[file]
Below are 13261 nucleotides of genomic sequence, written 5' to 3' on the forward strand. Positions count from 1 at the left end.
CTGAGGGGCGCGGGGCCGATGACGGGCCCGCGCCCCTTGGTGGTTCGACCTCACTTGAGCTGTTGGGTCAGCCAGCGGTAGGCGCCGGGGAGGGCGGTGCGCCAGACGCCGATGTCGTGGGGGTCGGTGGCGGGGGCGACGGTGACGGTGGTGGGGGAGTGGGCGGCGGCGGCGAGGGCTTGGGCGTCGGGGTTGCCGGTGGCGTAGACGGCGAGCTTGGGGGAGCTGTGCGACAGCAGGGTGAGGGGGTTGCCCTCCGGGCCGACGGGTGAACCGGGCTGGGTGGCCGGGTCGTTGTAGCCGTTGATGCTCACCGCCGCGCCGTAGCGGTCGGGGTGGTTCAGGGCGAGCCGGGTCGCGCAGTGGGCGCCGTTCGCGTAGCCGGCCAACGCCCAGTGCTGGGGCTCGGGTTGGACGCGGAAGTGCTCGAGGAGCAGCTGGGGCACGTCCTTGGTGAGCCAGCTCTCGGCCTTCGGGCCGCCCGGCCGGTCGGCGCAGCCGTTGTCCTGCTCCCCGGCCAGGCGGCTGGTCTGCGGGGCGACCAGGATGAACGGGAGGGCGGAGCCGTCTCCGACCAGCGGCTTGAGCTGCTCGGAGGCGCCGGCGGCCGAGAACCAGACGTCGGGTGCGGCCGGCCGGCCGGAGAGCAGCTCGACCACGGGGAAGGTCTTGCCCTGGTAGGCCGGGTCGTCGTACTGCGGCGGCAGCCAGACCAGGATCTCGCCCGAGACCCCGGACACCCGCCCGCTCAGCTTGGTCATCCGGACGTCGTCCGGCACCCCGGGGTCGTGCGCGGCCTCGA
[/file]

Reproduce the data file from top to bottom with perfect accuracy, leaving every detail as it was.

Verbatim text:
Below are 13261 nucleotides of genomic sequence, written 5' to 3' on the forward strand. Positions count from 1 at the left end.
CTGAGGGGCGCGGGGCCGATGACGGGCCCGCGCCCCTTGGTGGTTCGACCTCACTTGAGCTGTTGGGTCAGCCAGCGGTAGGCGCCGGGGAGGGCGGTGCGCCAGACGCCGATGTCGTGGGGGTCGGTGGCGGGGGCGACGGTGACGGTGGTGGGGGAGTGGGCGGCGGCGGCGAGGGCTTGGGCGTCGGGGTTGCCGGTGGCGTAGACGGCGAGCTTGGGGGAGCTGTGCGACAGCAGGGTGAGGGGGTTGCCCTCCGGGCCGACGGGTGAACCGGGCTGGGTGGCCGGGTCGTTGTAGCCGTTGATGCTCACCGCCGCGCCGTAGCGGTCGGGGTGGTTCAGGGCGAGCCGGGTCGCGCAGTGGGCGCCGTTCGCGTAGCCGGCCAACGCCCAGTGCTGGGGCTCGGGTTGGACGCGGAAGTGCTCGAGGAGCAGCTGGGGCACGTCCTTGGTGAGCCAGCTCTCGGCCTTCGGGCCGCCCGGCCGGTCGGCGCAGCCGTTGTCCTGCTCCCCGGCCAGGCGGCTGGTCTGCGGGGCGACCAGGATGAACGGGAGGGCGGAGCCGTCTCCGACCAGCGGCTTGAGCTGCTCGGAGGCGCCGGCGGCCGAGAACCAGACGTCGGGTGCGGCCGGCCGGCCGGAGAGCAGCTCGACCACGGGGAAGGTCTTGCCCTGGTAGGCCGGGTCGTCGTACTGCGGCGGCAGCCAGACCAGGATCTCGCCCGAGACCCCGGACACCCGCCCGCTCAGCTTGGTCATCCGGACGTCGTCCGGCACCCCGGGGTCGTGCGCGGCCTCGA